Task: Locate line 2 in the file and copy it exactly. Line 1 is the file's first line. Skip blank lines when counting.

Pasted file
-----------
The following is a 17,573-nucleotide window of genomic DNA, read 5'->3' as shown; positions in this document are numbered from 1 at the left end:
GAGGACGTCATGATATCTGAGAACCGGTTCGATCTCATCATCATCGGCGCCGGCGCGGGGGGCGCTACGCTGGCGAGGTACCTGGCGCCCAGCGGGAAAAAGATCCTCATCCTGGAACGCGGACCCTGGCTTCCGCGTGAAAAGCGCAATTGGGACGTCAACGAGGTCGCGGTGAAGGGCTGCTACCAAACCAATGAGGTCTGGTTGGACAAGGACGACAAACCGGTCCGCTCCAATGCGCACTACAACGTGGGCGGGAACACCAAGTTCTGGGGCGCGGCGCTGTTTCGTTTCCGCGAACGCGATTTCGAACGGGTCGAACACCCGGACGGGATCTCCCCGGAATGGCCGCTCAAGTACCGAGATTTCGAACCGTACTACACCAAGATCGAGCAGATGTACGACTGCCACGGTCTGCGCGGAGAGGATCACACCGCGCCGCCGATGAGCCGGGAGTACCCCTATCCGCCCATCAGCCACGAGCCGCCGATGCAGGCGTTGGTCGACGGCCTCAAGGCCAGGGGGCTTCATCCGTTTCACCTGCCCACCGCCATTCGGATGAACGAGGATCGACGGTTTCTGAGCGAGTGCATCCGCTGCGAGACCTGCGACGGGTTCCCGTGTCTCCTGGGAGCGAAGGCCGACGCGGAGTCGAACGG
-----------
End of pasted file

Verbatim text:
GAGGACGTCATGATATCTGAGAACCGGTTCGATCTCATCATCATCGGCGCCGGCGCGGGGGGCGCTACGCTGGCGAGGTACCTGGCGCCCAGCGGGAAAAAGATCCTCATCCTGGAACGCGGACCCTGGCTTCCGCGTGAAAAGCGCAATTGGGACGTCAACGAGGTCGCGGTGAAGGGCTGCTACCAAACCAATGAGGTCTGGTTGGACAAGGACGACAAACCGGTCCGCTCCAATGCGCACTACAACGTGGGCGGGAACACCAAGTTCTGGGGCGCGGCGCTGTTTCGTTTCCGCGAACGCGATTTCGAACGGGTCGAACACCCGGACGGGATCTCCCCGGAATGGCCGCTCAAGTACCGAGATTTCGAACCGTACTACACCAAGATCGAGCAGATGTACGACTGCCACGGTCTGCGCGGAGAGGATCACACCGCGCCGCCGATGAGCCGGGAGTACCCCTATCCGCCCATCAGCCACGAGCCGCCGATGCAGGCGTTGGTCGACGGCCTCAAGGCCAGGGGGCTTCATCCGTTTCACCTGCCCACCGCCATTCGGATGAACGAGGATCGACGGTTTCTGAGCGAGTGCATCCGCTGCGAGACCTGCGACGGGTTCCCGTGTCTCCTGGGAGCGAAGGCCGACGCGGAGTCGAACGG